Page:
While the pace of rising farmland values in Alberta slowed in 2017 for the second straight year, land still rose more than seven per cent and was near the Canadian average. File photo

Alberta farm land pricing remains strong

Values in central Alberta continue its steady climb due to demand

For the average farmer in the province, the latest report on land values is a good sign.

A report released recently by Farm Credit Canada (FCC) based on 2017 average values of farmland demonstrates agriculture remains strong and stable.

According to FCC’s chief agricultural economist J.P. Gervais, values in Alberta — which were up 7.3 per cent in 2017 — have continued to rise at a rate similar to the Canadian average of 8.4 per cent. In 2016, Alberta values rose 9.5 per cent while the country wide figure was 7.9 per cent.

“With the steady climb of farmland values, now is a good time for producers to review and adjust their business plan to reflect variable commodity prices and slightly higher interest rates, assess their overall financial position and focus on increasing productivity,” Gervais stated.

FCC noted the 2017 jump likely resulted from a better economy in the first six months, while an interest rate increase later in the year put a damper on more growth. It’s also expected a higher cost of borrowing and other increases will cool the market this year.

According to Ponoka-based realtor Tyler Fessler with First Choice Reality, the provincial rise is reflective on what has been happening in central Alberta for the last few years.

“It’s supply and demand, and central Alberta continues to see increases year after year,” he stated.

“We have some of the best soil types, which yield good crops. The big factors are location in the main corridor in central Alberta, as well as the soil type being the most productive.”

Fessler added people know there is good farm land locally and they want to be in central Alberta, which helps keep the prices strong.

This is the first time that the FCC Farmland Values Report provided a value range in terms of price per acre.

Gervais did stress that each farm is unique, but that purchasing more land must include a strong business case while weighing the risks and rewards.

“Farm operations need to be cautious in regions where the growth rate of farmland values has exceeded that of farm incomes in recent years,” he said.

“The good news is Canadian farms are generally in a strong financial position when it comes to net cash income and their balance sheets.”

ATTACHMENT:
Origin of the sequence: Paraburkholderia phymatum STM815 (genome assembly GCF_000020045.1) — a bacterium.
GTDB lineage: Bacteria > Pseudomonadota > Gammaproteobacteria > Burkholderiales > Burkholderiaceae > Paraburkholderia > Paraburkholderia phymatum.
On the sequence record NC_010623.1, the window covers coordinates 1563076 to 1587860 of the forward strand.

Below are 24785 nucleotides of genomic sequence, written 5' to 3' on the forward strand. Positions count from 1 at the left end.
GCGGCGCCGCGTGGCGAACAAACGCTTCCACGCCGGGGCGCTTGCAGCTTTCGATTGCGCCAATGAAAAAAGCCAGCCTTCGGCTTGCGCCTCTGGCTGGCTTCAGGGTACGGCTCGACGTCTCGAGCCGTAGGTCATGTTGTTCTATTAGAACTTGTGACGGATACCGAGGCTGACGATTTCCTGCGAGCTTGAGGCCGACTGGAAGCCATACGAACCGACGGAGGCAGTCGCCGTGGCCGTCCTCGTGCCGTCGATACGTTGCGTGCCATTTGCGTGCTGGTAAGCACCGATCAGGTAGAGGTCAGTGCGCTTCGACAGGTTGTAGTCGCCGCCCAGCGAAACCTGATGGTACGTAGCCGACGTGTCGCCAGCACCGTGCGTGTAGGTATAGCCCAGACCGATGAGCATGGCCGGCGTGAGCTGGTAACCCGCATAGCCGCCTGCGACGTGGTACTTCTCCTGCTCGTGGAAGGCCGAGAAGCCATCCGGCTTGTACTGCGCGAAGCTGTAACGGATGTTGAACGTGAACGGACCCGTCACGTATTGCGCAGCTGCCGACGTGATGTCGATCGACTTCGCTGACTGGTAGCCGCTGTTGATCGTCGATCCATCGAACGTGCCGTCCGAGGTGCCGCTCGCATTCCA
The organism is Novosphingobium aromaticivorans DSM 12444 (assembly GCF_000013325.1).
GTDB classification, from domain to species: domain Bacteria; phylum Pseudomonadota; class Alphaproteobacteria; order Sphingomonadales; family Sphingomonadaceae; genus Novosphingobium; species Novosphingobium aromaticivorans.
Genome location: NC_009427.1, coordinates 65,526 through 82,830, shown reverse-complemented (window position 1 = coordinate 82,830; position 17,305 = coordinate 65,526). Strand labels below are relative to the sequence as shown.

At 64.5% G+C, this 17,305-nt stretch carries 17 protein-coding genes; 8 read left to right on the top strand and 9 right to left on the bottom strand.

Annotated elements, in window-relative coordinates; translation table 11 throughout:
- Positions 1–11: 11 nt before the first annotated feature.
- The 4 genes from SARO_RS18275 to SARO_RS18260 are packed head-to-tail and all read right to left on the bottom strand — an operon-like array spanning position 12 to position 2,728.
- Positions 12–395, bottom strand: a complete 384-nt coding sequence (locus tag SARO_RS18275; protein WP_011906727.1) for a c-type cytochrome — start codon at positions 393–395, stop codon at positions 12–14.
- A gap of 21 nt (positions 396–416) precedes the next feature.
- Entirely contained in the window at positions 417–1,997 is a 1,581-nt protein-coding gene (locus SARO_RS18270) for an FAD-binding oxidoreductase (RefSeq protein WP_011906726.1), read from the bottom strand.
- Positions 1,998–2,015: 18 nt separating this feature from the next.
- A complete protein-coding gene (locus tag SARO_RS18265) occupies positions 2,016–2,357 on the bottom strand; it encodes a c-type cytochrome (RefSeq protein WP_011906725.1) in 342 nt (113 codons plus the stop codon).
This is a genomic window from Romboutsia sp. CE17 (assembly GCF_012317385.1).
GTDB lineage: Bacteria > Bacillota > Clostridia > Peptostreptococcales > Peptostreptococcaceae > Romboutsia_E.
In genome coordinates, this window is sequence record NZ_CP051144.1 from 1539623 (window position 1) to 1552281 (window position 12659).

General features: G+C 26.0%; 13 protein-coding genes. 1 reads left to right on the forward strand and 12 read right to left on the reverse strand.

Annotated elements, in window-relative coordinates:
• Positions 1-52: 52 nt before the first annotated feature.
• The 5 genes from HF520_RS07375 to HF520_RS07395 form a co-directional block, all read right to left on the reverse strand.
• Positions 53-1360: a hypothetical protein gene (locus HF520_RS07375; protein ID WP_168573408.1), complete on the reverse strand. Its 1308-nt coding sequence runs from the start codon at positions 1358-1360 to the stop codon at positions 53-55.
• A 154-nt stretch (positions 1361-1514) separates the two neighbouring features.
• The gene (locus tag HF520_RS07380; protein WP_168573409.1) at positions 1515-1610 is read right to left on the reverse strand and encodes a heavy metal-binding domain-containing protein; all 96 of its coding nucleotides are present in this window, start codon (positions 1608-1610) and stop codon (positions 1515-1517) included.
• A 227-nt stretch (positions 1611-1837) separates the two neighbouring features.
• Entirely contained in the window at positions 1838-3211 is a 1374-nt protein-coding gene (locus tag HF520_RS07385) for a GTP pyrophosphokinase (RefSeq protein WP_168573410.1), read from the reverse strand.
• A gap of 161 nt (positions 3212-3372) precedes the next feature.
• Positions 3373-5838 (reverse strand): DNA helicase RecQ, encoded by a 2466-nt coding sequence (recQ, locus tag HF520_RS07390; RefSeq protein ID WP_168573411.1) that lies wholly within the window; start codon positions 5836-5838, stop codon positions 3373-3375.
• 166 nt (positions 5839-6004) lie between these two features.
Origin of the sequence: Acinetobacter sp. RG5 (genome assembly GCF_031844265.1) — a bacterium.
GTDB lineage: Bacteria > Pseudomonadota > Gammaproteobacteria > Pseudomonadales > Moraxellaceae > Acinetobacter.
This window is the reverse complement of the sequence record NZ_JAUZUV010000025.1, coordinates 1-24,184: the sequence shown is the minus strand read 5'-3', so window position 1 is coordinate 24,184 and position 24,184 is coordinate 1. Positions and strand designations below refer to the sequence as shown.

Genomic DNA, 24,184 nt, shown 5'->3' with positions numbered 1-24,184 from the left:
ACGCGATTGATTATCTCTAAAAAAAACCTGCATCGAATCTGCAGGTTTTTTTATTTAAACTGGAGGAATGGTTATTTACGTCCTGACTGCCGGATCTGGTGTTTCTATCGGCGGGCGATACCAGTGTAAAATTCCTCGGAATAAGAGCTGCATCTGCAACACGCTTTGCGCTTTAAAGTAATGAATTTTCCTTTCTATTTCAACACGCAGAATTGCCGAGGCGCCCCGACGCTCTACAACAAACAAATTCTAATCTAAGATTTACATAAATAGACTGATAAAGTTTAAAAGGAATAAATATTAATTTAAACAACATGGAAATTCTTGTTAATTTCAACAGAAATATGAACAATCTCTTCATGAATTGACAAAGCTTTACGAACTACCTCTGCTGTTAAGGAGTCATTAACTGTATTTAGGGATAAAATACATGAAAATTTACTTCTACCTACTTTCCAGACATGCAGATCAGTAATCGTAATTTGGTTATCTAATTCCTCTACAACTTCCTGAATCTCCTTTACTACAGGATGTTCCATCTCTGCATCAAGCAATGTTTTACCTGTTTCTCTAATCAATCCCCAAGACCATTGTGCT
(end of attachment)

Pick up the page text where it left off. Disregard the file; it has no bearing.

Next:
To view the report and historical data, visit www.fcc.ca/FarmlandValues.

Just Posted

Ponoka RCMP respond to intoxicated male in Golden Leisure Lodge

On May 15, 2019 the Ponoka RCMP responded to a complaint of… Continue reading

Town to sign five-year policing agreement with Ponoka Stampede

The Town of Ponoka will go ahead with a five-year renewable agreement… Continue reading

UPDATED: Ponoka RCMP arrest male on Canada wide warrant

UPDATE for Immediate Release: Collin James Courteoreille was wanted on a Canada… Continue reading

Town passes 2019 budgets and tax bylaw with 2.2 per cent increase

Ponoka town council passed a $25.5 million 2019 capital and operating budget… Continue reading

Alberta throne speech followed by bill to repeal provincial carbon tax

Prime Minister Justin Trudeau has already signalled that if Alberta removes the tax, it will impose its federal carbon levy

Pipeline protester chimes in on Justin Trudeau’s B.C. fundraising speech

The government purchased the Trans Mountain pipeline and expansion project for $4.5 billion

Canada stripping citizenship from Chinese man over alleged marriage fraud

The move comes amid severely strained relations between Ottawa and Beijing

Mayor says northern Alberta town still under threat from nearby wildfire

The blaze has now eaten its way through about 920 square kilometres of forest

Bashaw RCMP assist Stettler in arrest

Man out on bail sitting in custody after vehicle theft spree

Ottawa spending $24.5M to research health benefits, risks of pot use

$390,000 will fund two cannabis public awareness

Crackdown on money laundering does not include federal public inquiry: minister

An independent report commissioned concluded $7.4 billion was laundered in B.C. last year

Trudeau’s action plan on climate change brings B.C. politician out of retirement

Terry Lake, a former B.C. health minister, is running for federal office in Kamloops-Thompson-Cariboo

Survey finds minimal progress in Canadian military’s fight against sexual misconduct

1.6 per cent of regular-force members — 900 military personnel — reported having been victims of sexual assaults over past year

Most Read